Monday, 31 July 2017

Freedom: Yorkshire Day

This History Centre City of Culture blog explores the anniversary of 'Yorkshire Day'... 

Created by the Yorkshire Ridings Society, it was first celebrated in Beverley in 1975. Yorkshire Day was initially conceived as a protest against the Local Government reorganisation of 1974, during which the county of Humberside was created. Humberside was never universally popular and many believed that the name change did not recognise the cultural, social and economic differences between the opposite banks of the Humber. In short, both sides felt that the creation of Humberside removed the areas's ancient and historic associations with Yorkshire and Lincolnshire. The East Yorkshire Action Group (EYAG) was formed in 1974 and campaigned for the return of the East Riding of Yorkshire and the abolition of Humberside. 

Morden's map showing the East Riding of Yorkshire, 1695

The date of 1st August was chosen to celebrate Yorkshire Day because it is the anniversary of the Battle of Minden (1759) and the end of slavery within the British Empire (1834). With these things in mind its easy to see how Yorkshire Day can also be conceived of as a celebration of freedom: freedom of expression; freedom of identity; and freedom of person. 

Battle of Minden

The Battle of Minden was a military engagement in the Seven Years War, fought between the French and an allied force comprised of Prussians, Hanoverians and British regiments. One of the five British infantry regiments involved in the battle was the King’s Own Yorkshire Light Infantry. As the story goes, whilst marching to battle the British soldiers passed through rose gardens and stopped to place white roses on their headdresses and coats. The allied army was victorious and so, in commemoration of the victory and to remember the fallen, the King’s Own Yorkshire Light Infantry, now part of the Yorkshire Regiment, wear a white rose in their caps on 1st August.

Emancipation of Slaves

The emancipation of slaves in the British Empire in 1834 was the culmination of a decades long struggle for which Yorkshire MP, William Wilberforce, had campaigned tirelessly. The British slave trade had been abolished in 1807, but Wilberforce and his fellow campaigners had to fight another 27 years to see the end of slavery within the British Empire. Wilberforce died only three days after hearing that the Slavery Abolition Act had been passed by Parliament. William Wilberforce was born in Hull and many items relating to him and the abolition movement are now displayed at his family home, Wilberforce House, on High Street in Hull. The Hull History Centre also maintains a Special Collection of books relating to Wilberforce, slavery and the abolition movement. Many of the books in the collection can be borrowed using a Hull Libraries card.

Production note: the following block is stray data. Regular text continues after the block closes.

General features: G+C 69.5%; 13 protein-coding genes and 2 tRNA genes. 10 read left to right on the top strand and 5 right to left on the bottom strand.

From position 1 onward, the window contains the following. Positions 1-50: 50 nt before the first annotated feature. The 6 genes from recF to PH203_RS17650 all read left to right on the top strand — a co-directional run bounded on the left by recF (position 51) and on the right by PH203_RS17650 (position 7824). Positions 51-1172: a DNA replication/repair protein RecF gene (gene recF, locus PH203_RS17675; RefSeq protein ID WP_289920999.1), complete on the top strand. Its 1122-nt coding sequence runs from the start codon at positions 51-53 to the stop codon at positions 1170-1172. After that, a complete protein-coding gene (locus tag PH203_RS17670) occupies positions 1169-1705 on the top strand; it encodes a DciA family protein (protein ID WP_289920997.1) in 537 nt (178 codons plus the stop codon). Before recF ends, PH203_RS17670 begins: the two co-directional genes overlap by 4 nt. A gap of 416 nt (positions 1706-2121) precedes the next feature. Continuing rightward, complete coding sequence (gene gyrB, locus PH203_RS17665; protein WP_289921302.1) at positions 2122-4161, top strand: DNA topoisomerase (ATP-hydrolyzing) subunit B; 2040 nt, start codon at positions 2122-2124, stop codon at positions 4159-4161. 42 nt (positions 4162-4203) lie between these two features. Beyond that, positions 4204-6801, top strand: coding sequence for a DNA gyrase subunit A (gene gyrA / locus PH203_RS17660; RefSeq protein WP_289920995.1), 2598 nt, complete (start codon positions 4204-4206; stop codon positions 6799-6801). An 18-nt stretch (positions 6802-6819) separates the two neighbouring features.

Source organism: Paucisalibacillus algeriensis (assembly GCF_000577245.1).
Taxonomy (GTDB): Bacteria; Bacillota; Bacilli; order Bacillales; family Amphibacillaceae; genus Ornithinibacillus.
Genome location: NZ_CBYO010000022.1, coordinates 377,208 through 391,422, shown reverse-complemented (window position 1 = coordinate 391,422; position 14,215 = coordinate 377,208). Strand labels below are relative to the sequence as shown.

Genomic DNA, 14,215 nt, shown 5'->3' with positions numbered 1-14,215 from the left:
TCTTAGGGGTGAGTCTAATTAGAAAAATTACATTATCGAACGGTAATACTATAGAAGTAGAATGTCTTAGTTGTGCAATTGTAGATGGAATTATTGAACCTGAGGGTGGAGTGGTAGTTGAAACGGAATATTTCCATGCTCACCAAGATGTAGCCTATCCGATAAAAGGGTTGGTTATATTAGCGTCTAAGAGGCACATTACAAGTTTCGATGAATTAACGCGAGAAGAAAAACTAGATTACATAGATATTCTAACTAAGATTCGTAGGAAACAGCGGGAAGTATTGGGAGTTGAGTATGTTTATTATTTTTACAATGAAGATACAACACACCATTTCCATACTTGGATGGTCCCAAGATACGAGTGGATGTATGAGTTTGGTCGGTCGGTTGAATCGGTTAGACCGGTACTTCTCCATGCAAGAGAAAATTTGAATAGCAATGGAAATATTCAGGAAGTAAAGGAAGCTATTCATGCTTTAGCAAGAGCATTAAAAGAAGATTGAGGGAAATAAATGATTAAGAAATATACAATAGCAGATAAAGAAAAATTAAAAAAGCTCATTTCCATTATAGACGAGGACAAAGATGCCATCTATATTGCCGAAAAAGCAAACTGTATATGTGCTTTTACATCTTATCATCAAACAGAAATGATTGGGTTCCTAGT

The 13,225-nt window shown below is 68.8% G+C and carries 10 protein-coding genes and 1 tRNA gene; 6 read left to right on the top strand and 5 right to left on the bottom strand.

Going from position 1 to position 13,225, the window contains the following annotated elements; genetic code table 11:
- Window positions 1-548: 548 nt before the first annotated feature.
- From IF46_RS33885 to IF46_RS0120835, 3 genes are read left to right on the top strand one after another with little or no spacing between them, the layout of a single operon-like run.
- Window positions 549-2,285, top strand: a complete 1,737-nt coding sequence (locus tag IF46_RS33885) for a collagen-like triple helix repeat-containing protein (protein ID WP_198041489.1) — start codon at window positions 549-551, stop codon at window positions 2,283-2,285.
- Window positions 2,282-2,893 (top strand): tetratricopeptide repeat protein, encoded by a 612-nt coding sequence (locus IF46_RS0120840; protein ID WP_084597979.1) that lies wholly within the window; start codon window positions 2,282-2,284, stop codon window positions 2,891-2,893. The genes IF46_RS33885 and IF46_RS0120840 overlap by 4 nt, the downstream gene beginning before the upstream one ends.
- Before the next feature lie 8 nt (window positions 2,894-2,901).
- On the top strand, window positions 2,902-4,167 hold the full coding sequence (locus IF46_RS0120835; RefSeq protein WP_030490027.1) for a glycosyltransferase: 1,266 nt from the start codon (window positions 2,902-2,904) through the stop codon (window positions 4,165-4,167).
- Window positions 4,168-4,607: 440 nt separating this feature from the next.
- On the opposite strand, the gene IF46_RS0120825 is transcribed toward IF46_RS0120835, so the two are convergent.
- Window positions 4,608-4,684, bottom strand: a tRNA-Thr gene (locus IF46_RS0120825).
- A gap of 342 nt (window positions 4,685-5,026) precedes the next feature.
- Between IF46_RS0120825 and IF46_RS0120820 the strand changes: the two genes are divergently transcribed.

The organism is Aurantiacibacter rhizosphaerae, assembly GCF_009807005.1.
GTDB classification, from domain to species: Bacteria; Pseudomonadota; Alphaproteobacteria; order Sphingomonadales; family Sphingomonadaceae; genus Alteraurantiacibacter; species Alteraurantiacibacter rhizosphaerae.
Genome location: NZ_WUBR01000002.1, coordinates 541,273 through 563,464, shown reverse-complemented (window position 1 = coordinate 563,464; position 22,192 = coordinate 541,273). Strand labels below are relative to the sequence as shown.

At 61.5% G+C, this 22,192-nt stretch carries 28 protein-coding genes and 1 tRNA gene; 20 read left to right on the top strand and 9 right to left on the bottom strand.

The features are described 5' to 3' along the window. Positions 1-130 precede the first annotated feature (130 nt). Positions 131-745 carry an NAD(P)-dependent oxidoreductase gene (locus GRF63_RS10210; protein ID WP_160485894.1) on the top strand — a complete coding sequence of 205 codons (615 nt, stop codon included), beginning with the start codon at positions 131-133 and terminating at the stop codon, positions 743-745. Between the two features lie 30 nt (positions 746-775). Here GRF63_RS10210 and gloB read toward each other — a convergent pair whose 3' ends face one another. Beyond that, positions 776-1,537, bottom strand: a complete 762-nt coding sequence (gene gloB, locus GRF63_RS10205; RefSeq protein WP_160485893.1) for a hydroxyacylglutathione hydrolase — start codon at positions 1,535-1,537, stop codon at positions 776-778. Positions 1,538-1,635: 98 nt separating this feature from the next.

Recent Yorkshire Day Celebrations

The county of Humberside was eventually abolished in 1995, returning Hull and the surrounding area to Yorkshire proper. However, this didn't mean the end to Yorkshire Day. In recent years, the Yorkshire Society has organised an annual gathering on 1st August of Lord Mayors, Mayors and other civic notables from across Yorkshire for parades and other festivities. The host town or city changes each year and Hull has played host twice, in 1999 and 2007. The unveiling of the Yorkshire flag as an official emblem, recognised by the Flag Institute, was also conducted in Hull on 29 July 2008. 

Hull History Centre's Yorkshire Collections

Pamphlet produced by the East Yorkshire Action Group [U DEY]

The History Centre holds various books and archival collections relating to Yorkshire and its history. We provide free access to many Yorkshire newspapers via our microfilm collections and through access to the British Newspaper Archive Online website. Our local studies book collection contains many titles on the history of Yorkshire. Amongst our Yorkshire-related archival material, the East Yorkshire Action Group Records [U DEY] are a key collection documenting protest against the creation of Humberside and the loss of identity this was seen to cause. All this material and much more, can be accessed for free here at the History Centre.  


From all of us here at the Hull History Centre, we hope you have a very happy Yorkshire Day!

Verity Minniti, Archives Assistant (HUA)

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